During the Cinco de Mayo Parade, Mexicans who live in the city wear traditional regional costumes and celebrate around Central Park. Due to the COVID-19 pandemic, this festival has been on hold since 2020. However, the Compañía de Danza Mexicana Calpulli is organizing different cultural events to celebrate the holiday. 


With its sizable Latino population, Chicago has one of the largest Cinco de Mayo celebrations in the country. The most important event is the parade that starts at noon and goes from Cermak Road to Wood Street and ends at Marshall Boulevard. A family friendly festival also takes place in Toyota Park. 


In Dallas, Cinco de Mayo includes a parade on the historic Jefferson Boulevard, and parties take place all over the city. It’s important to note that a lot of these events require reservations in advance. 

Other Cities

Throughout the U.S. Cinco de Mayo has led to very unique celebrations, like chihuahua races. In a few cities like Chandler, Arizona, chihuahua owners sign their dogs up for racing, and the winner receives a cash prize. Similar events take place in Washington D.C. and Denver, Colorado.  

Family Parties

The celebrations that we mentioned are just a few of the most popular events. Most Cinco de Mayo parties are small private home gatherings. In fact, this celebration is so popular that a lot of non-Latino people organize parties where they eat Mexican food, drink tequila, and sometimes feature piñatas.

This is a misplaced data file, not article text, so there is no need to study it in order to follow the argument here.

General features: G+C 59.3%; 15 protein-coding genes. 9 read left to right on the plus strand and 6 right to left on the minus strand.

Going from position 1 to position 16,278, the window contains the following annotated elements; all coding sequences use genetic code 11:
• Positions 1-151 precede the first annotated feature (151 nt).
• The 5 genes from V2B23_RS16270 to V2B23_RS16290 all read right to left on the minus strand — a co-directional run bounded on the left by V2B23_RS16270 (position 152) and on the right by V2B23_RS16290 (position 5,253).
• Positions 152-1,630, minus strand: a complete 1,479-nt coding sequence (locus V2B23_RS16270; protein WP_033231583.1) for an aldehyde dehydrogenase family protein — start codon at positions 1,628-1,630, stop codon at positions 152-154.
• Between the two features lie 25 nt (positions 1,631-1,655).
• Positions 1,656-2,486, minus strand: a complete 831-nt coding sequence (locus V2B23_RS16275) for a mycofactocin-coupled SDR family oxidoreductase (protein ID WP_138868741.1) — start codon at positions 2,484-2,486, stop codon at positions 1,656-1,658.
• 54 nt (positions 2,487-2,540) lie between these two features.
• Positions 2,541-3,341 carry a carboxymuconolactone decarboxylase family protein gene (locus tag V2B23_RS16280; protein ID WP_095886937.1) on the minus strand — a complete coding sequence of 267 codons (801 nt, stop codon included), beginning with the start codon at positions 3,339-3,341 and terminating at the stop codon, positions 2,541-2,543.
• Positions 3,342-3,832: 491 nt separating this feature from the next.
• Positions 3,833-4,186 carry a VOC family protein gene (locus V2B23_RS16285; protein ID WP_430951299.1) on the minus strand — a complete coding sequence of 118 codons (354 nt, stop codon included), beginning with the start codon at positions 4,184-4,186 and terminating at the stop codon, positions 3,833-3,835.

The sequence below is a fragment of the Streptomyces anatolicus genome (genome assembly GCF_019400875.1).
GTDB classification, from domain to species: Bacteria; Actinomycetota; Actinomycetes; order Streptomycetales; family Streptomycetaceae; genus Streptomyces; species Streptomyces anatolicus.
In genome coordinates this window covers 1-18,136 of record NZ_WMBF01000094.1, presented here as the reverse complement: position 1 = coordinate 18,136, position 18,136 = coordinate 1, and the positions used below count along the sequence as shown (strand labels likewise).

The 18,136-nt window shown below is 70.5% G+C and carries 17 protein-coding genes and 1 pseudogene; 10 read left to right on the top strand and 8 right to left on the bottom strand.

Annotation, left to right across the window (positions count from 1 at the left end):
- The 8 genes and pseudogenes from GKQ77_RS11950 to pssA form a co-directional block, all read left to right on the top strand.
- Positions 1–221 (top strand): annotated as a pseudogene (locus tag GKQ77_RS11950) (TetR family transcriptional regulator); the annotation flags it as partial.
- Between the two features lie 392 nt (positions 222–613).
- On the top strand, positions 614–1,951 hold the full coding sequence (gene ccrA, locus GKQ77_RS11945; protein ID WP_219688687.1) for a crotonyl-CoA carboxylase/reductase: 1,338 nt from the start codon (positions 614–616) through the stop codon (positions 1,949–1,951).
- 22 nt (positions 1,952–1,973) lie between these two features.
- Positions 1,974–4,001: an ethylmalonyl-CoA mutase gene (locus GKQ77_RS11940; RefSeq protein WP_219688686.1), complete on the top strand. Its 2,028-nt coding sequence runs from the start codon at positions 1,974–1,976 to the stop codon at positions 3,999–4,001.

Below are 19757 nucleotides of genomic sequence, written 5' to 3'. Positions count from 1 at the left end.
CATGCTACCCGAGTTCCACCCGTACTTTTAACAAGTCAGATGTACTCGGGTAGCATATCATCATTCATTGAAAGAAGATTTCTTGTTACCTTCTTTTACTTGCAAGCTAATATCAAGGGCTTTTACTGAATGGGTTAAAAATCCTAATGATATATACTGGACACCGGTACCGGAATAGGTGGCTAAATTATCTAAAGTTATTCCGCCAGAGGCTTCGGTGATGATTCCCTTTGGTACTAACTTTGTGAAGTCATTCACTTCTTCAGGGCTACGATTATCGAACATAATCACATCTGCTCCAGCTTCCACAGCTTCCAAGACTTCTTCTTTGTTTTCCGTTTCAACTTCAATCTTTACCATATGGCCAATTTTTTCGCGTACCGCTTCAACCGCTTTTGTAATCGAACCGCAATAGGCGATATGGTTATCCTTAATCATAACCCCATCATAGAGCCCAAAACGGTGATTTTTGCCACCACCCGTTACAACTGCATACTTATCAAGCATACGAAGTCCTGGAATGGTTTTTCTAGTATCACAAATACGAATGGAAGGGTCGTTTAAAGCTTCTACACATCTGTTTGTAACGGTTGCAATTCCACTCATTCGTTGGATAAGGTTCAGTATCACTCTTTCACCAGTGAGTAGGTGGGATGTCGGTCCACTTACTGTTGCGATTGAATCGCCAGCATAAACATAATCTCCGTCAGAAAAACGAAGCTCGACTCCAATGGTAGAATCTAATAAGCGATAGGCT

Is Cinco de Mayo a Holiday?

Most Mexicans don’t celebrate Cinco de Mayo, that’s why it’s not a bank holiday in Mexico. However, a lot of businesses in the state of Puebla close for the day, and a lot of classes are canceled in elementary schools. Cinco de Mayo isn’t an official holiday in the U.S. either, but a few local governments organize parties on this day, and even some presidents have gotten together to celebrate. 

Viva México!

If you’d like to celebrate Cinco de Mayo this year, but there aren’t any celebrations near you, you can always organize a party with your friends and family! Although this holiday isn’t celebrated as widely in Mexico, there's nothing more Mexican than finding an excuse to celebrate. 

We hope this information has helped you learn a bit more about why we celebrate Cinco de Mayo and why it’s so popular in the U.S. If you have any questions or comments feel free to contact us through our chat.